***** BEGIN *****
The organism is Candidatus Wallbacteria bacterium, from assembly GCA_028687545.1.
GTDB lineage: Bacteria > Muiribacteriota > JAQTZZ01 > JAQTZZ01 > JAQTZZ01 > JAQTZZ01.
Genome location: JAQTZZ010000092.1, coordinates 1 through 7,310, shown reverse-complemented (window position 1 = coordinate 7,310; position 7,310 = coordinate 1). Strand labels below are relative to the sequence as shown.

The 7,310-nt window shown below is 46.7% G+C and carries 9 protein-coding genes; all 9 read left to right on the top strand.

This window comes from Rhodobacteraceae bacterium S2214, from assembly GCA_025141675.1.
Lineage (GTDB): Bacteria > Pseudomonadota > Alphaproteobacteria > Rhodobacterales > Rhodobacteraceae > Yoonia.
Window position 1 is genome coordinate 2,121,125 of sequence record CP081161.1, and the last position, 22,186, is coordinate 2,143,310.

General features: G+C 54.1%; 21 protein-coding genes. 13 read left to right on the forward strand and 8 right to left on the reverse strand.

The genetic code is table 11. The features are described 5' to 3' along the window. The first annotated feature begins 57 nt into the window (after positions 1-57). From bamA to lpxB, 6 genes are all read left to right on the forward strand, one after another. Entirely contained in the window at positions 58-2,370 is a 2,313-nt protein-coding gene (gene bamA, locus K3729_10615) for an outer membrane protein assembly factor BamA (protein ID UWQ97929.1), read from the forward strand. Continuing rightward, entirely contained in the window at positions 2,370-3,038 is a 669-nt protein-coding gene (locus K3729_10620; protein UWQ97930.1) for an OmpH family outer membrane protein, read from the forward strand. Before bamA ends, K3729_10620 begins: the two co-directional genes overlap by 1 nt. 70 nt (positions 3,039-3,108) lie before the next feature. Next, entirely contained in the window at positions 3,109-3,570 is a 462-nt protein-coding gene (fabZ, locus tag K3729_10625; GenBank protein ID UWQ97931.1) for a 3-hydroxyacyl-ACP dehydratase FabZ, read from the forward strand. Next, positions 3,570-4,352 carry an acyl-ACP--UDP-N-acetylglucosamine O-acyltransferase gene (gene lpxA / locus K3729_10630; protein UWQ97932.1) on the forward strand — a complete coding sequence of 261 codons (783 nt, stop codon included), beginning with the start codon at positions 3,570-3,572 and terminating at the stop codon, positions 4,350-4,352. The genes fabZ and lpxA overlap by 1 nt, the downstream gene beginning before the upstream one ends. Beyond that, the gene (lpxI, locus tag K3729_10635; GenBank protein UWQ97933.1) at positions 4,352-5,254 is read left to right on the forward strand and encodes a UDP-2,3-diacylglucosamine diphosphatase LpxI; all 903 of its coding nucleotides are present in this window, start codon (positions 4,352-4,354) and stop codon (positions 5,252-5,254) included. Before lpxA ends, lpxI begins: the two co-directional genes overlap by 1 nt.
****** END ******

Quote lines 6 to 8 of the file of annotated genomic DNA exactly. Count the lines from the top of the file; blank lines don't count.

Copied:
Lineage (GTDB): Bacteria > Pseudomonadota > Alphaproteobacteria > Rhodobacterales > Rhodobacteraceae > Yoonia.
Window position 1 is genome coordinate 2,121,125 of sequence record CP081161.1, and the last position, 22,186, is coordinate 2,143,310.

General features: G+C 54.1%; 21 protein-coding genes. 13 read left to right on the forward strand and 8 right to left on the reverse strand.